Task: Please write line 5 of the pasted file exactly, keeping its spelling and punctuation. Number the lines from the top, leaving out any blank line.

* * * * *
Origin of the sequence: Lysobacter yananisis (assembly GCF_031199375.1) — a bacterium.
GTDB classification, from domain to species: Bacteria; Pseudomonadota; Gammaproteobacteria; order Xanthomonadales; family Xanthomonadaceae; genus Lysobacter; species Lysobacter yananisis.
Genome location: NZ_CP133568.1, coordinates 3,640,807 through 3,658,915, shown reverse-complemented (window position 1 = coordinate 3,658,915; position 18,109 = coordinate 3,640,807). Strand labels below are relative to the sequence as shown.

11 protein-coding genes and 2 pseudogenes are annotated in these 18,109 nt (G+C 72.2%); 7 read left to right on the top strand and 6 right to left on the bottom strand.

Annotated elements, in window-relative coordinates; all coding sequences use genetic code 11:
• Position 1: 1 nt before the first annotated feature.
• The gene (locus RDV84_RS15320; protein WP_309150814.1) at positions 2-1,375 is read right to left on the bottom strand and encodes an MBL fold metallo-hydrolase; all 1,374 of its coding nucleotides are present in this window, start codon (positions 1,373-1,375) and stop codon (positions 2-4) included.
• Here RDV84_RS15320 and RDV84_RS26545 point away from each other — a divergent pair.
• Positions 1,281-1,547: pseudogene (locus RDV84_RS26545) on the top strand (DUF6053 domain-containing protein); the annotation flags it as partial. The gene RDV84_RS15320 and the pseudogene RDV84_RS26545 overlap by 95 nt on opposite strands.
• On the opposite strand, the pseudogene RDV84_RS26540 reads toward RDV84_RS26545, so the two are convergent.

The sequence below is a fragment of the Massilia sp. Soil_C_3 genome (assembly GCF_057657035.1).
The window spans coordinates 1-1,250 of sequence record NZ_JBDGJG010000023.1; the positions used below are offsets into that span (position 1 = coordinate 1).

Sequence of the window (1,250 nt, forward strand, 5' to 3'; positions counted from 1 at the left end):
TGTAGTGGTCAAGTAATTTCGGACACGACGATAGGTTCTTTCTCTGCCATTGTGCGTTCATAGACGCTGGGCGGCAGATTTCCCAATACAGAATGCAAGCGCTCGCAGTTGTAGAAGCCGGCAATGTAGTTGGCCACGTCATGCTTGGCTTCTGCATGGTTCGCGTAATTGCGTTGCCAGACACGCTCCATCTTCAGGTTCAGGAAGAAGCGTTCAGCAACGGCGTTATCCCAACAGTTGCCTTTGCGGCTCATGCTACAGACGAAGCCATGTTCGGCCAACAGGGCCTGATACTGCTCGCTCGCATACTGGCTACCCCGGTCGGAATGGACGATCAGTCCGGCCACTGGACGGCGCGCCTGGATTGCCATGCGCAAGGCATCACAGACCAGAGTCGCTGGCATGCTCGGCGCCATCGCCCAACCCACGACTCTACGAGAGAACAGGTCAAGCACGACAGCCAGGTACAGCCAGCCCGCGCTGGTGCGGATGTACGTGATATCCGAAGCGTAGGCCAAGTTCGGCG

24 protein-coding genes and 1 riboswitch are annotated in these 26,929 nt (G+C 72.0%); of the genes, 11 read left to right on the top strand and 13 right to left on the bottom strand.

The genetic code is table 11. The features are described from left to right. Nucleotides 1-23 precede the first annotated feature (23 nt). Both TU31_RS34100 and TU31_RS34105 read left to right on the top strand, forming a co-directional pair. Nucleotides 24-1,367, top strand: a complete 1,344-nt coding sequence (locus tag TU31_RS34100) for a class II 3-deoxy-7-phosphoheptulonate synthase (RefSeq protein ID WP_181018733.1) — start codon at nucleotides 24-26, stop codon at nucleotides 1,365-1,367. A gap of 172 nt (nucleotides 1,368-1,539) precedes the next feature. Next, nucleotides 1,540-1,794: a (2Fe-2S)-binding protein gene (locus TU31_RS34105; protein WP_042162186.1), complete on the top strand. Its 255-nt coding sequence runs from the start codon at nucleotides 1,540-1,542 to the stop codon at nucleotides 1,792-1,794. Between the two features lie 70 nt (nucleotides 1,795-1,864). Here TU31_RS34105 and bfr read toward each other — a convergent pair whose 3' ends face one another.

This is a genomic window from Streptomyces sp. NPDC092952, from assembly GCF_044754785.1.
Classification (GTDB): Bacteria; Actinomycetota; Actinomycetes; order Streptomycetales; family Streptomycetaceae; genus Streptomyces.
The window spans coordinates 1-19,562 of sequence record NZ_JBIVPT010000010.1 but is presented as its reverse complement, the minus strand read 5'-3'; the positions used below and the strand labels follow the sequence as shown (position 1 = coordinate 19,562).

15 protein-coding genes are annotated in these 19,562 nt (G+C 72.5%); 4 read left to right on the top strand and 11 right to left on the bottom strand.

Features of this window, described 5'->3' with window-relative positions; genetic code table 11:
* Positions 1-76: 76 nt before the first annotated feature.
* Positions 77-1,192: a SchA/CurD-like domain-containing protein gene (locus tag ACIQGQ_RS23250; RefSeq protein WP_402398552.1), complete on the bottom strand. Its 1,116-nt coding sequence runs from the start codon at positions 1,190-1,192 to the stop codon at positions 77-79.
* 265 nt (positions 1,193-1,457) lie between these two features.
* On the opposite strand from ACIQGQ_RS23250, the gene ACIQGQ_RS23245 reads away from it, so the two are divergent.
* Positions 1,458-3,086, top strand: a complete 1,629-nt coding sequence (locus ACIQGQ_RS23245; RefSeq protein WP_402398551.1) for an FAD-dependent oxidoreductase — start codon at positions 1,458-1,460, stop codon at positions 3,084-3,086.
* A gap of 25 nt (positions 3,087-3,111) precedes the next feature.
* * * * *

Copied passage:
Annotated elements, in window-relative coordinates; all coding sequences use genetic code 11: